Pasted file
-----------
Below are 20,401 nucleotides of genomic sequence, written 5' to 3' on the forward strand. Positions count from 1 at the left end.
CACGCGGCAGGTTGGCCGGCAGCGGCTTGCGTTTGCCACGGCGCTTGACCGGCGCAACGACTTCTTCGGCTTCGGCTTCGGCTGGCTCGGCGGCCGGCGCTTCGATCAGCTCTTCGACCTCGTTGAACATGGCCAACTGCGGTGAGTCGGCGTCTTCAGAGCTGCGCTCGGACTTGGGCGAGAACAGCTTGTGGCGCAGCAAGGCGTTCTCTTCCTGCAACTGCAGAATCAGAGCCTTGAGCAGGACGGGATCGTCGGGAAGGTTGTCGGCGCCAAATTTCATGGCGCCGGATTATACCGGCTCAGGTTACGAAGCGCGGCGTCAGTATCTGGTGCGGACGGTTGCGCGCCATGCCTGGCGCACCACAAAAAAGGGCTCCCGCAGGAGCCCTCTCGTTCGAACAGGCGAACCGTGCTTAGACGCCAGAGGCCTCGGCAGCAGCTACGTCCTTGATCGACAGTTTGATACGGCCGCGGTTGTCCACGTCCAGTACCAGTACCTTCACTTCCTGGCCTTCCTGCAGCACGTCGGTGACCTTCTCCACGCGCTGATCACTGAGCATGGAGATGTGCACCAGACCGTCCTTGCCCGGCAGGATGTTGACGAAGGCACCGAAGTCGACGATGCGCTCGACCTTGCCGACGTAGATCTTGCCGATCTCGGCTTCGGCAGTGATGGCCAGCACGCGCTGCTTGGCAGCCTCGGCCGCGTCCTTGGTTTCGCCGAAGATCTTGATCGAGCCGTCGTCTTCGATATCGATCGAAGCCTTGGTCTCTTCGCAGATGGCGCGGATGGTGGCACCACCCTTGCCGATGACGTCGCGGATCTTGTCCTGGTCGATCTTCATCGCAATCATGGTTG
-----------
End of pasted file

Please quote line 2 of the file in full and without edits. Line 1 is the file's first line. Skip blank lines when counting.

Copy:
CACGCGGCAGGTTGGCCGGCAGCGGCTTGCGTTTGCCACGGCGCTTGACCGGCGCAACGACTTCTTCGGCTTCGGCTTCGGCTGGCTCGGCGGCCGGCGCTTCGATCAGCTCTTCGACCTCGTTGAACATGGCCAACTGCGGTGAGTCGGCGTCTTCAGAGCTGCGCTCGGACTTGGGCGAGAACAGCTTGTGGCGCAGCAAGGCGTTCTCTTCCTGCAACTGCAGAATCAGAGCCTTGAGCAGGACGGGATCGTCGGGAAGGTTGTCGGCGCCAAATTTCATGGCGCCGGATTATACCGGCTCAGGTTACGAAGCGCGGCGTCAGTATCTGGTGCGGACGGTTGCGCGCCATGCCTGGCGCACCACAAAAAAGGGCTCCCGCAGGAGCCCTCTCGTTCGAACAGGCGAACCGTGCTTAGACGCCAGAGGCCTCGGCAGCAGCTACGTCCTTGATCGACAGTTTGATACGGCCGCGGTTGTCCACGTCCAGTACCAGTACCTTCACTTCCTGGCCTTCCTGCAGCACGTCGGTGACCTTCTCCACGCGCTGATCACTGAGCATGGAGATGTGCACCAGACCGTCCTTGCCCGGCAGGATGTTGACGAAGGCACCGAAGTCGACGATGCGCTCGACCTTGCCGACGTAGATCTTGCCGATCTCGGCTTCGGCAGTGATGGCCAGCACGCGCTGCTTGGCAGCCTCGGCCGCGTCCTTGGTTTCGCCGAAGATCTTGATCGAGCCGTCGTCTTCGATATCGATCGAAGCCTTGGTCTCTTCGCAGATGGCGCGGATGGTGGCACCACCCTTGCCGATGACGTCGCGGATCTTGTCCTGGTCGATCTTCATCGCAATCATGGTTG